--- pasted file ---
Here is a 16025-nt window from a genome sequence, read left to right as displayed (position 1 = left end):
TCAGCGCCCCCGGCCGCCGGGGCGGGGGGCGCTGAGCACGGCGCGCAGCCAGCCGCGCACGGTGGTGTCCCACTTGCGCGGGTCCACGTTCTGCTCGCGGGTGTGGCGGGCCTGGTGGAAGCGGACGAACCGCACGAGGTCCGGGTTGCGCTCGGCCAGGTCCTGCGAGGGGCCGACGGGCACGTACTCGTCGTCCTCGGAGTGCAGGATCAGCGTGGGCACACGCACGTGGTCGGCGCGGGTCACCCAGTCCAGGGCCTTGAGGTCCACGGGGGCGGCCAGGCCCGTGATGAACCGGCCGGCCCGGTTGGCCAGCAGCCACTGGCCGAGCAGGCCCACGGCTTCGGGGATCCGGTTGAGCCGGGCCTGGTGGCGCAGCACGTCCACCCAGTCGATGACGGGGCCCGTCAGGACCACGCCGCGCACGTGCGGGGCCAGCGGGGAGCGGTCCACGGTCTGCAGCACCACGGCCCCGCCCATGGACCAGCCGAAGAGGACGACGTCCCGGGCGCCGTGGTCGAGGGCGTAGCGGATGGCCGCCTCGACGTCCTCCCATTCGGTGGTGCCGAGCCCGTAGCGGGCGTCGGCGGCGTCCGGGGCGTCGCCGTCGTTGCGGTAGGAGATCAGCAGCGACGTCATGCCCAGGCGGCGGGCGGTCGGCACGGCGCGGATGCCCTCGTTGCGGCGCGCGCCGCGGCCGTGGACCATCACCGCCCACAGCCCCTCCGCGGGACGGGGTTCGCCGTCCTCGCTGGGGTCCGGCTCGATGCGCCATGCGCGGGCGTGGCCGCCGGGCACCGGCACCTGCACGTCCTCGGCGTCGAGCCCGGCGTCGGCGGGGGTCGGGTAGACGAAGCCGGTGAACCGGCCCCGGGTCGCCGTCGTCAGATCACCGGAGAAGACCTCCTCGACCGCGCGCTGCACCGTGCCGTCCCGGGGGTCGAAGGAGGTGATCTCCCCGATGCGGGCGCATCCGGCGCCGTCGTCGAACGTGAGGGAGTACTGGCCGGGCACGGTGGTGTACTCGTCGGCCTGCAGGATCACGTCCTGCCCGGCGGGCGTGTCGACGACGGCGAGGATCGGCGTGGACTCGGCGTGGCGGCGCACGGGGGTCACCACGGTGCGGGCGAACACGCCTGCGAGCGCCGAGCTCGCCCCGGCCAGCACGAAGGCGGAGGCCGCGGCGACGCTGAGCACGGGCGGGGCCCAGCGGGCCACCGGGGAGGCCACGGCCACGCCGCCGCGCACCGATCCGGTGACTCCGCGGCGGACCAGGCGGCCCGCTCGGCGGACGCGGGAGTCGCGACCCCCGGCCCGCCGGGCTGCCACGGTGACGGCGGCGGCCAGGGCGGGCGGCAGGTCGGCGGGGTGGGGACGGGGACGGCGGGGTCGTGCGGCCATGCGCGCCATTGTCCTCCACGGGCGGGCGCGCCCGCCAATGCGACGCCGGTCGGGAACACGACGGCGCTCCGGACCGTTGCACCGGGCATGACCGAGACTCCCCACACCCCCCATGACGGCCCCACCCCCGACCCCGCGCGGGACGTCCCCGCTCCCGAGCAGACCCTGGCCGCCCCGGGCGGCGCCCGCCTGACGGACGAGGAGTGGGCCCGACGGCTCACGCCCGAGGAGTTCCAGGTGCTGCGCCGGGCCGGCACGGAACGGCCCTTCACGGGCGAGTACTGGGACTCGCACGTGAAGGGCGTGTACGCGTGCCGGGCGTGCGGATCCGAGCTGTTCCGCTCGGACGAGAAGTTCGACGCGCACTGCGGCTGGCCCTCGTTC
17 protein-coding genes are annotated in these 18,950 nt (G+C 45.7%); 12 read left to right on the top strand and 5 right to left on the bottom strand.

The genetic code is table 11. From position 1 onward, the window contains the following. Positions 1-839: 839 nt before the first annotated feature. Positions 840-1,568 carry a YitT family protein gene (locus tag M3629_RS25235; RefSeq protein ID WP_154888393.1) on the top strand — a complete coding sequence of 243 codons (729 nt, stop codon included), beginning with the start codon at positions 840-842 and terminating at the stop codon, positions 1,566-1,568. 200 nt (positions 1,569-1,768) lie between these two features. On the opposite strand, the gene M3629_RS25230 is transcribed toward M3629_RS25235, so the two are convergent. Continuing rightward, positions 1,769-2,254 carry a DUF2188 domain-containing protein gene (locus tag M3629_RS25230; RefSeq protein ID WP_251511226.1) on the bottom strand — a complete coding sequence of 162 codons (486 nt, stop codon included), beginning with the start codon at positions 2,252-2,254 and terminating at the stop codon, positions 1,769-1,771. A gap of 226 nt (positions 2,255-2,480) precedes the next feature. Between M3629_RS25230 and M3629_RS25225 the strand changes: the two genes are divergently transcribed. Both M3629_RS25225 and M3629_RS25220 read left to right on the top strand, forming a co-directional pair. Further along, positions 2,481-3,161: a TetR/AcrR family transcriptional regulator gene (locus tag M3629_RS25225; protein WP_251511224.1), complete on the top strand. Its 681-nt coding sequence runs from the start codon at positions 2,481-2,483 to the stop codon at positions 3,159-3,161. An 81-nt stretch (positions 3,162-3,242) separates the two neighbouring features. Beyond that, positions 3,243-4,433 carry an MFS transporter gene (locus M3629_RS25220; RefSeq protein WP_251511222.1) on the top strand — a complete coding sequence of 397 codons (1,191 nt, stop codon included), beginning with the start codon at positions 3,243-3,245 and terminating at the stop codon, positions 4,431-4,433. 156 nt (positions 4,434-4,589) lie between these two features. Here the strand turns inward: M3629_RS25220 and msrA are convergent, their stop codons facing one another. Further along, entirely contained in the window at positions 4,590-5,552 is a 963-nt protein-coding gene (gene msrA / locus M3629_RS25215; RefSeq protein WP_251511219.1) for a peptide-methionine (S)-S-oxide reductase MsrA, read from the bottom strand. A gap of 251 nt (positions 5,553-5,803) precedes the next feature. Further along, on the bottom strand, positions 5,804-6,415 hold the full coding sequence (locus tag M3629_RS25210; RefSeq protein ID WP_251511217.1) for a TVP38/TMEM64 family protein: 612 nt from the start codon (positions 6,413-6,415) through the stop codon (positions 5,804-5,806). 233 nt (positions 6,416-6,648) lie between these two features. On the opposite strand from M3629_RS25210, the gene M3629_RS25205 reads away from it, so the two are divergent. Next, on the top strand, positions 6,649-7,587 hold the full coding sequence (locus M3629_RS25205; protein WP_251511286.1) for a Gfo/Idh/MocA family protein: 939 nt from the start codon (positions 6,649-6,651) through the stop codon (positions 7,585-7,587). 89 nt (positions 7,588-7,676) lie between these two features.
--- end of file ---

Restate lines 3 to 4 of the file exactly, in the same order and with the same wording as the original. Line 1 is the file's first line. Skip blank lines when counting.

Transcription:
17 protein-coding genes are annotated in these 18,950 nt (G+C 45.7%); 12 read left to right on the top strand and 5 right to left on the bottom strand.

The genetic code is table 11. From position 1 onward, the window contains the following. Positions 1-839: 839 nt before the first annotated feature. Positions 840-1,568 carry a YitT family protein gene (locus tag M3629_RS25235; RefSeq protein ID WP_154888393.1) on the top strand — a complete coding sequence of 243 codons (729 nt, stop codon included), beginning with the start codon at positions 840-842 and terminating at the stop codon, positions 1,566-1,568. 200 nt (positions 1,569-1,768) lie between these two features. On the opposite strand, the gene M3629_RS25230 is transcribed toward M3629_RS25235, so the two are convergent. Continuing rightward, positions 1,769-2,254 carry a DUF2188 domain-containing protein gene (locus tag M3629_RS25230; RefSeq protein ID WP_251511226.1) on the bottom strand — a complete coding sequence of 162 codons (486 nt, stop codon included), beginning with the start codon at positions 2,252-2,254 and terminating at the stop codon, positions 1,769-1,771. A gap of 226 nt (positions 2,255-2,480) precedes the next feature. Between M3629_RS25230 and M3629_RS25225 the strand changes: the two genes are divergently transcribed. Both M3629_RS25225 and M3629_RS25220 read left to right on the top strand, forming a co-directional pair. Further along, positions 2,481-3,161: a TetR/AcrR family transcriptional regulator gene (locus tag M3629_RS25225; protein WP_251511224.1), complete on the top strand. Its 681-nt coding sequence runs from the start codon at positions 2,481-2,483 to the stop codon at positions 3,159-3,161. An 81-nt stretch (positions 3,162-3,242) separates the two neighbouring features. Beyond that, positions 3,243-4,433 carry an MFS transporter gene (locus M3629_RS25220; RefSeq protein WP_251511222.1) on the top strand — a complete coding sequence of 397 codons (1,191 nt, stop codon included), beginning with the start codon at positions 3,243-3,245 and terminating at the stop codon, positions 4,431-4,433. 156 nt (positions 4,434-4,589) lie between these two features. Here the strand turns inward: M3629_RS25220 and msrA are convergent, their stop codons facing one another. Further along, entirely contained in the window at positions 4,590-5,552 is a 963-nt protein-coding gene (gene msrA / locus M3629_RS25215; RefSeq protein WP_251511219.1) for a peptide-methionine (S)-S-oxide reductase MsrA, read from the bottom strand. A gap of 251 nt (positions 5,553-5,803) precedes the next feature. Further along, on the bottom strand, positions 5,804-6,415 hold the full coding sequence (locus tag M3629_RS25210; RefSeq protein ID WP_251511217.1) for a TVP38/TMEM64 family protein: 612 nt from the start codon (positions 6,413-6,415) through the stop codon (positions 5,804-5,806). 233 nt (positions 6,416-6,648) lie between these two features. On the opposite strand from M3629_RS25210, the gene M3629_RS25205 reads away from it, so the two are divergent. Next, on the top strand, positions 6,649-7,587 hold the full coding sequence (locus M3629_RS25205; protein WP_251511286.1) for a Gfo/Idh/MocA family protein: 939 nt from the start codon (positions 6,649-6,651) through the stop codon (positions 7,585-7,587). 89 nt (positions 7,588-7,676) lie between these two features.